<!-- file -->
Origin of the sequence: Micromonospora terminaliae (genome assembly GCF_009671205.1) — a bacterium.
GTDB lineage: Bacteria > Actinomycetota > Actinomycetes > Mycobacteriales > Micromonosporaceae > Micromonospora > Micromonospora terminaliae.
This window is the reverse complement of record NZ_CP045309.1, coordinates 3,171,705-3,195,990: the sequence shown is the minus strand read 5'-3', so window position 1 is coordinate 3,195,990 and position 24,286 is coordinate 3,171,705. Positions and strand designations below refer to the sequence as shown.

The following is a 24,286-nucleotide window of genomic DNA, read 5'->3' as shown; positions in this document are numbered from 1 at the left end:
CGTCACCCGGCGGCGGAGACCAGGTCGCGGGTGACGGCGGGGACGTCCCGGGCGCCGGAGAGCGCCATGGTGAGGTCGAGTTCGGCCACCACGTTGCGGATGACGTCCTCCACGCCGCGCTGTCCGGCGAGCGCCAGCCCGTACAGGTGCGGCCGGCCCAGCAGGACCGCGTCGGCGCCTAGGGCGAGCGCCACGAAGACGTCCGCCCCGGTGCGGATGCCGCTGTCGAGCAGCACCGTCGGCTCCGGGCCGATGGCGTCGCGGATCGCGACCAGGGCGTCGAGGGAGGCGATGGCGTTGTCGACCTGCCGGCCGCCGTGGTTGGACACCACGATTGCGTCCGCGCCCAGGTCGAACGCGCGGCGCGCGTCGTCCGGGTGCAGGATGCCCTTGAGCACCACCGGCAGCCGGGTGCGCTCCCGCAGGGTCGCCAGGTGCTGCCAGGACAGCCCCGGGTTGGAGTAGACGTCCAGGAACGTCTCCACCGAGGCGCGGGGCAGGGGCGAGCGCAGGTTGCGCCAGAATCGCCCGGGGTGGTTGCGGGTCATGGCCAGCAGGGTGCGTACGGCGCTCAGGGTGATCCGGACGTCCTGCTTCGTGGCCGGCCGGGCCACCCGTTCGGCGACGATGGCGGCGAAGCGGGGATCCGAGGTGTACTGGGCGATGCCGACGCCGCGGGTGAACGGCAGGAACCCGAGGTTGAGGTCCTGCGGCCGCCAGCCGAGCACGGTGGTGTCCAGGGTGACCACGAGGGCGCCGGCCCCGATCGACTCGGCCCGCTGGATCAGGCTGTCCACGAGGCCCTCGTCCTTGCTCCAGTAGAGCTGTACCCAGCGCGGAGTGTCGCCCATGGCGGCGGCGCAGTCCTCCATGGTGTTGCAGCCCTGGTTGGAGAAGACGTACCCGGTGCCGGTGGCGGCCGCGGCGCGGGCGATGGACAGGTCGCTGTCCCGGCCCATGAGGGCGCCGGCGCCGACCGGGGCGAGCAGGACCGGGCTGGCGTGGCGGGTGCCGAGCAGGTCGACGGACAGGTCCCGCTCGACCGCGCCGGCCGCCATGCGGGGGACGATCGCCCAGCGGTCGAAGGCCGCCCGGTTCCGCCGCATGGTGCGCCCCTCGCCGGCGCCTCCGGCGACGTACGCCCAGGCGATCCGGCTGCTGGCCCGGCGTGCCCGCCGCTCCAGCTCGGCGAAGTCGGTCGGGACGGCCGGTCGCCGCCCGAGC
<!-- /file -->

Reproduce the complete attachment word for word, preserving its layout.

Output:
Origin of the sequence: Micromonospora terminaliae (genome assembly GCF_009671205.1) — a bacterium.
GTDB lineage: Bacteria > Actinomycetota > Actinomycetes > Mycobacteriales > Micromonosporaceae > Micromonospora > Micromonospora terminaliae.
This window is the reverse complement of record NZ_CP045309.1, coordinates 3,171,705-3,195,990: the sequence shown is the minus strand read 5'-3', so window position 1 is coordinate 3,195,990 and position 24,286 is coordinate 3,171,705. Positions and strand designations below refer to the sequence as shown.

The following is a 24,286-nucleotide window of genomic DNA, read 5'->3' as shown; positions in this document are numbered from 1 at the left end:
CGTCACCCGGCGGCGGAGACCAGGTCGCGGGTGACGGCGGGGACGTCCCGGGCGCCGGAGAGCGCCATGGTGAGGTCGAGTTCGGCCACCACGTTGCGGATGACGTCCTCCACGCCGCGCTGTCCGGCGAGCGCCAGCCCGTACAGGTGCGGCCGGCCCAGCAGGACCGCGTCGGCGCCTAGGGCGAGCGCCACGAAGACGTCCGCCCCGGTGCGGATGCCGCTGTCGAGCAGCACCGTCGGCTCCGGGCCGATGGCGTCGCGGATCGCGACCAGGGCGTCGAGGGAGGCGATGGCGTTGTCGACCTGCCGGCCGCCGTGGTTGGACACCACGATTGCGTCCGCGCCCAGGTCGAACGCGCGGCGCGCGTCGTCCGGGTGCAGGATGCCCTTGAGCACCACCGGCAGCCGGGTGCGCTCCCGCAGGGTCGCCAGGTGCTGCCAGGACAGCCCCGGGTTGGAGTAGACGTCCAGGAACGTCTCCACCGAGGCGCGGGGCAGGGGCGAGCGCAGGTTGCGCCAGAATCGCCCGGGGTGGTTGCGGGTCATGGCCAGCAGGGTGCGTACGGCGCTCAGGGTGATCCGGACGTCCTGCTTCGTGGCCGGCCGGGCCACCCGTTCGGCGACGATGGCGGCGAAGCGGGGATCCGAGGTGTACTGGGCGATGCCGACGCCGCGGGTGAACGGCAGGAACCCGAGGTTGAGGTCCTGCGGCCGCCAGCCGAGCACGGTGGTGTCCAGGGTGACCACGAGGGCGCCGGCCCCGATCGACTCGGCCCGCTGGATCAGGCTGTCCACGAGGCCCTCGTCCTTGCTCCAGTAGAGCTGTACCCAGCGCGGAGTGTCGCCCATGGCGGCGGCGCAGTCCTCCATGGTGTTGCAGCCCTGGTTGGAGAAGACGTACCCGGTGCCGGTGGCGGCCGCGGCGCGGGCGATGGACAGGTCGCTGTCCCGGCCCATGAGGGCGCCGGCGCCGACCGGGGCGAGCAGGACCGGGCTGGCGTGGCGGGTGCCGAGCAGGTCGACGGACAGGTCCCGCTCGACCGCGCCGGCCGCCATGCGGGGGACGATCGCCCAGCGGTCGAAGGCCGCCCGGTTCCGCCGCATGGTGCGCCCCTCGCCGGCGCCTCCGGCGACGTACGCCCAGGCGATCCGGCTGCTGGCCCGGCGTGCCCGCCGCTCCAGCTCGGCGAAGTCGGTCGGGACGGCCGGTCGCCGCCCGAGC